Inadvertent Implications of the War Powers Resolution

By Newton, Michael A. | Case Western Reserve Journal of International Law, Fall 2012 | Go to article overview

Inadvertent Implications of the War Powers Resolution


Newton, Michael A., Case Western Reserve Journal of International Law


Abstract

The constitutional infirmity of the War Powers Resolution has been uniformly demonstrated by more than four decades of bipartisan experience. The Resolution manifestly fails to eliminate the healthy inter-branch tensions that are in our constitutional DNA with respect to military deployments. In its context, the override of President Nixon's veto represented little more than a stark act of congressional opportunism. The President's veto message was prescient in warning that the Resolution is "dangerous to the best interests of our Nation." This article suggests that the act represents an attempted abdication of the enumerated obligation of Congress to oversee military operations via the appropriations power. It describes reasons why our republic would be well served by clear-eyed reassessment of the War Powers Resolution. It spawned three serious defects: 1) it displaced good faith dialogue between the co-equal branches with after the fact litigation, 2) it highlights American political will as the weakest strand of otherwise formidable military capacity, and 3) it creates a perverse inventive to reverse engineer military operations based on statutory language in ways that undermine strategic objectives. American lives and interests are ill-served by these inadvertent implications.

CONTENTS

I. INTRODUCTION

II. JUDICIAL AVOIDANCE OF WAR POWERS ISSUES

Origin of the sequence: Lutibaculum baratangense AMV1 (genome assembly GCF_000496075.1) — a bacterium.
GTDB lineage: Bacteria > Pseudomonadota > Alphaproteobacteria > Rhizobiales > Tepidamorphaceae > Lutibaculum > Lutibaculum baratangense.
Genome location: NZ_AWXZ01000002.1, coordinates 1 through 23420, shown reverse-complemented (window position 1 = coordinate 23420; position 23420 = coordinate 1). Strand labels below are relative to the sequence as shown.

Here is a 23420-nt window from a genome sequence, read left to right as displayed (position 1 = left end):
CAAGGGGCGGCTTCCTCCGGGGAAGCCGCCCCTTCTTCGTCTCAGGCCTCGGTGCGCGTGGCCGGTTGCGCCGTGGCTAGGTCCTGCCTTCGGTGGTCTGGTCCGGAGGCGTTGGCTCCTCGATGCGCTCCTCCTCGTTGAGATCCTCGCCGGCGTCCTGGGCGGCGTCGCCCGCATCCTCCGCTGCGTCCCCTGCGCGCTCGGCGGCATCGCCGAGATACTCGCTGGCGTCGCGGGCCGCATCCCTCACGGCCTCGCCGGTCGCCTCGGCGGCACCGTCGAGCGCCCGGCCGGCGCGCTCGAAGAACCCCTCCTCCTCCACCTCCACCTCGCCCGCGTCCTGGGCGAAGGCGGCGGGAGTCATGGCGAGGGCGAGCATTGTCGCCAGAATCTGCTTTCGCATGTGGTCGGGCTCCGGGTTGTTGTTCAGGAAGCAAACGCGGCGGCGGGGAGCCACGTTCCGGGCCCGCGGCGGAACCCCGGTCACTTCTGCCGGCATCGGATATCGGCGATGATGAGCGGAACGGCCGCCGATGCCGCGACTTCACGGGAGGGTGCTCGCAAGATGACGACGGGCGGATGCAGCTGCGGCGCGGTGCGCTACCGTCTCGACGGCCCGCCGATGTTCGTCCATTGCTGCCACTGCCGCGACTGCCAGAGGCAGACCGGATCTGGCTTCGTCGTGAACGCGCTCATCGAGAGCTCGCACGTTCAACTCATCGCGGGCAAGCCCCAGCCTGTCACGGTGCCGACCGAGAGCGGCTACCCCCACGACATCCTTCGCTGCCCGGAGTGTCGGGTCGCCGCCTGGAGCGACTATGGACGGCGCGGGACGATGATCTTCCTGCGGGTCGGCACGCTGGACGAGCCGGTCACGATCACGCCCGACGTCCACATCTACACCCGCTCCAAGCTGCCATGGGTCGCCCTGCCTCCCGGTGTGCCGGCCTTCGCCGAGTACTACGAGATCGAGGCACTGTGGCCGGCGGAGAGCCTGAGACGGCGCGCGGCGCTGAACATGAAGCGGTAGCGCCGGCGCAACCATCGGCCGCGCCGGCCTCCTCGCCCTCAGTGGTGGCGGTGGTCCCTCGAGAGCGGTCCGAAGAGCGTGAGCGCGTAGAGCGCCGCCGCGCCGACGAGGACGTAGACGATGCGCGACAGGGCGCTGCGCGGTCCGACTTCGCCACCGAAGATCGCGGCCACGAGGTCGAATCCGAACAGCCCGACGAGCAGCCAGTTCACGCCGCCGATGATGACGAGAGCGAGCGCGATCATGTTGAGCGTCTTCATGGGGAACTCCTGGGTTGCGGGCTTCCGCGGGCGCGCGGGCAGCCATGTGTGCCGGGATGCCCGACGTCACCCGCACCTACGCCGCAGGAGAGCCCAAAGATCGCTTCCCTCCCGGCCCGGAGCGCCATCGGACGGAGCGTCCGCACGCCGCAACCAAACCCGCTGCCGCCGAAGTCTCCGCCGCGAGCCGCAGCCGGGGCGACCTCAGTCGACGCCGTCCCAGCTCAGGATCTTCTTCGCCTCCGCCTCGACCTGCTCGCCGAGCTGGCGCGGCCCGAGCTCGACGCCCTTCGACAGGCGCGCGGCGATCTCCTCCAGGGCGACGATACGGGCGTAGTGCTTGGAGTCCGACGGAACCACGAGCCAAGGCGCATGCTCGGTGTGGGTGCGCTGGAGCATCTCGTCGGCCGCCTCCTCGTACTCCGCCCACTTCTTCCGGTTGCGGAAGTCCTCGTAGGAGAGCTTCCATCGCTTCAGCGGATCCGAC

III. HISTORY THE WAR POWERS RESOLUTION AND THE DEBATE OVER
EXECUTIVE AUTHORITY

IV. RAMIFICATIONS OF THE WAR POWERS RESOLUTION

   A. President as Litigator-in-Chief

   B. US Enemies' Ability to Manipulate American Political Will

   C. Restrictive Rules of Engagement at the Expense of Achieving
   Strategic Objective

V. CONCLUSION

I. INTRODUCTION

The constitutional infirmity of the War Powers Resolution. (1) the Resolution) as a statutory straitjacket on executive authority has been uniformly demonstrated by more than forty years of practice. The Resolution has nonetheless exacerbated three profoundly dangerous trends in the context of modern military operations. Since its adoption on November 7, 1973, there are few people who have criticized that legislation with more insight or persistence than my distinguished co-panelist Bob Turner, who has reiterated today his verdict that the legislation was a fraud. (2) I prefer to view the legislative effort to circumscribe the Commander-in-Chief's constitutionally mandated authority as a feckless effort at modern constitutional revisionism. Indeed, the inadequacy of the Resolution for the purpose sought by its proponents was evident almost from the outset. Congressional arguments that the executive power operates under the bonds of legislative handcuffs are accordingly misplaced. Successive executive branch declarations, most recently President Obama's defense of the use of American power over Libya to aid those rebel forces seeking to overcome the tyranny of Muammar Qaddafi, make the Resolution itself something of an archaic expression of an earlier era of American politics. Implicitly conceding their own inability to overthrow the constitutional order, a series of bipartisan congressional actions have implicitly reinforced the impotence of the Resolution with startling clarity.

II. JUDICIAL AVOIDANCE OF WAR POWERS ISSUES

The Article III courts have uniformly elected to remain aloof from the legislative-executive struggle. Though this is a subject rich with irony and legal nuance, the interests of time permit me to describe only three such instances, the legal issues surrounding 1) the NATO campaign in Kosovo; 2) US military engagement in Kuwait; and 3) the policy of targeted bombing under President Clinton.

The NATO air campaign against the forces of Slobodan Milosevic began on March 24, 1999 without any formalized expression of congressional support and prior to the subsequent action of the UN Security Council. As a matter of international law, the Kosovo campaign was hotly contested given that it proceeded without either Security Council authority or a basis derived from a clear and imminent need for national self-defense.

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